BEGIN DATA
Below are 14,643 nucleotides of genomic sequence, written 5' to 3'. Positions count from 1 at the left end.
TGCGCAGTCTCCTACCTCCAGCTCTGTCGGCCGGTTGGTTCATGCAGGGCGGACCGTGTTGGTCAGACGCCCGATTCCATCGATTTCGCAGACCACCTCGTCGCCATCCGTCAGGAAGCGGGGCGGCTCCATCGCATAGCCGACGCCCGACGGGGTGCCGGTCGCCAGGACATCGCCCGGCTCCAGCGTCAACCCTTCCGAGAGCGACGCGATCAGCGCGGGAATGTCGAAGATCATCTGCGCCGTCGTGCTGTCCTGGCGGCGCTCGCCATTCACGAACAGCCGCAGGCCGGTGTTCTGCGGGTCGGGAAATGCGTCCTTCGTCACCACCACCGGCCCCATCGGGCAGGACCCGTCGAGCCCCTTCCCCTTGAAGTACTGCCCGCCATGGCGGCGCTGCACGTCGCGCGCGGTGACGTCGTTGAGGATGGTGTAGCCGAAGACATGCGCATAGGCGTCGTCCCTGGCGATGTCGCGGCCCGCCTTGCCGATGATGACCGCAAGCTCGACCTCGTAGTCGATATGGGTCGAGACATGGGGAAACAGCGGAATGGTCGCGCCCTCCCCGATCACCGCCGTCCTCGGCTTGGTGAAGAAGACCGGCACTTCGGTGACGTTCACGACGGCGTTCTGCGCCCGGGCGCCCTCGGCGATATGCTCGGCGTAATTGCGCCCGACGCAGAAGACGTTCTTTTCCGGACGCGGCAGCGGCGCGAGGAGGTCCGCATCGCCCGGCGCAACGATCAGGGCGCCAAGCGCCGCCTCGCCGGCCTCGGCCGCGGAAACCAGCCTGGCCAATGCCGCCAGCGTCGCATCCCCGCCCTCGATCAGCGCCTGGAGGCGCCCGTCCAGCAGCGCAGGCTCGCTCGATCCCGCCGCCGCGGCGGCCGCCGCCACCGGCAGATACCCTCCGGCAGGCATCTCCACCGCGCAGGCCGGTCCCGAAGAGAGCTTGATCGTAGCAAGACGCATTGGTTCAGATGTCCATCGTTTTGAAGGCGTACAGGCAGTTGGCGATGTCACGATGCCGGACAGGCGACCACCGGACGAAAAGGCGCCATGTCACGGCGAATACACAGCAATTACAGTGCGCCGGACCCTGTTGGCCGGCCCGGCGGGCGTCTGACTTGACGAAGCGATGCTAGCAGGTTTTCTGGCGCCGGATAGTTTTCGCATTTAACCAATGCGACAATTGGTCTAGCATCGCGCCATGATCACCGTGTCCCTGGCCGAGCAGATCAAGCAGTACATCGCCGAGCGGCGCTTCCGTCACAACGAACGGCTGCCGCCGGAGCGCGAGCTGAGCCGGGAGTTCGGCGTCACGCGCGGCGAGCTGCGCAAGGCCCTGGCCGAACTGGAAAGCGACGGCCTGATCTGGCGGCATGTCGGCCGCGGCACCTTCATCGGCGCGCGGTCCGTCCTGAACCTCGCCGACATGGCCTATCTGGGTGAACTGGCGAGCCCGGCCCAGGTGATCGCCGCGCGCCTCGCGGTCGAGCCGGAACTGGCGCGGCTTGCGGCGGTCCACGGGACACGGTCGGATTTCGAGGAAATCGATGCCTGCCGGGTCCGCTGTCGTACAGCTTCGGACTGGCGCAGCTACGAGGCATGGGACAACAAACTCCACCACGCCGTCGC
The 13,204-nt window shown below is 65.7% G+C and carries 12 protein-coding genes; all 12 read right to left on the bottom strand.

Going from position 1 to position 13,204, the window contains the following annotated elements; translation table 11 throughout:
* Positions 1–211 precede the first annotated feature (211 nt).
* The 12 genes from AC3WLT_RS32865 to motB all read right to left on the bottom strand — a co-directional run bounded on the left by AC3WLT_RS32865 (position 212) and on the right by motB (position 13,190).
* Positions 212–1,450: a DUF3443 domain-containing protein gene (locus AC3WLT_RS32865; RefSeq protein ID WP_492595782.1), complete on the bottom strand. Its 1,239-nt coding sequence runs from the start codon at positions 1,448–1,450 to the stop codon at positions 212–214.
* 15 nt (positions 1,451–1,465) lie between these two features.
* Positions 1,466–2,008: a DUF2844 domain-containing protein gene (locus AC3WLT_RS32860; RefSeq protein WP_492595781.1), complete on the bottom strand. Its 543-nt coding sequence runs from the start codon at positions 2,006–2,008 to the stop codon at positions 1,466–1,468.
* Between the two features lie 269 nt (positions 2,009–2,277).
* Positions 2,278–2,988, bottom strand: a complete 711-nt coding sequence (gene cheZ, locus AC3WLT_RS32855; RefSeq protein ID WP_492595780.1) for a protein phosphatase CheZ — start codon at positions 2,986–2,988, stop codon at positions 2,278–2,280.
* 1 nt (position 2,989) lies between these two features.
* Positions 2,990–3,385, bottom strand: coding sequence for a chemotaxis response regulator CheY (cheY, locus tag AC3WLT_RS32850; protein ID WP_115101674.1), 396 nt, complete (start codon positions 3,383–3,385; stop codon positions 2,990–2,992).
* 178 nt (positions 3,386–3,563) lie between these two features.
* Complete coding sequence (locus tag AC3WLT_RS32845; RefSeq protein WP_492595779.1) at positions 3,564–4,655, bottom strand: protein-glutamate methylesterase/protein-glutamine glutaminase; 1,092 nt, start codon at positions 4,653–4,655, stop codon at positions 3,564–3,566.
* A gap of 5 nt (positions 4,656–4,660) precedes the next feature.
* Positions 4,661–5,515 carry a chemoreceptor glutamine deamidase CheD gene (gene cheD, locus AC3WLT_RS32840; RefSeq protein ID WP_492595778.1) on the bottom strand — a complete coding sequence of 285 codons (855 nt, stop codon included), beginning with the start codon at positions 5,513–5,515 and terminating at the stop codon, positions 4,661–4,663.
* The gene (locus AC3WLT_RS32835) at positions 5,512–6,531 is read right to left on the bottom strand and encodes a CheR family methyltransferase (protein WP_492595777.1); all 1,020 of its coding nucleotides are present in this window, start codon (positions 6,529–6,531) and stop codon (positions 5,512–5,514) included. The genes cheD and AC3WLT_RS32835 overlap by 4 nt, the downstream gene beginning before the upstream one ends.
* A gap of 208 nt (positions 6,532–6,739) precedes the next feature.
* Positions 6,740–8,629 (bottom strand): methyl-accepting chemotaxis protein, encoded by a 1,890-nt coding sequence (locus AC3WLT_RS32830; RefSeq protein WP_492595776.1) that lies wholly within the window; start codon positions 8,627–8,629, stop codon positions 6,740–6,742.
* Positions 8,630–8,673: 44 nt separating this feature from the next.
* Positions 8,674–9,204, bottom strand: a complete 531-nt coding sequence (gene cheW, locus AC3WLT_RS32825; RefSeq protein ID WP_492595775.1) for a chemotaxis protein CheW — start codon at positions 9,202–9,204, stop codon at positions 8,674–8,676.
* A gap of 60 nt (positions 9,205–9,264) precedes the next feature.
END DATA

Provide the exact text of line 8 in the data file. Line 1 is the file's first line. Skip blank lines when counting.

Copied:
* 15 nt (positions 1,451–1,465) lie between these two features.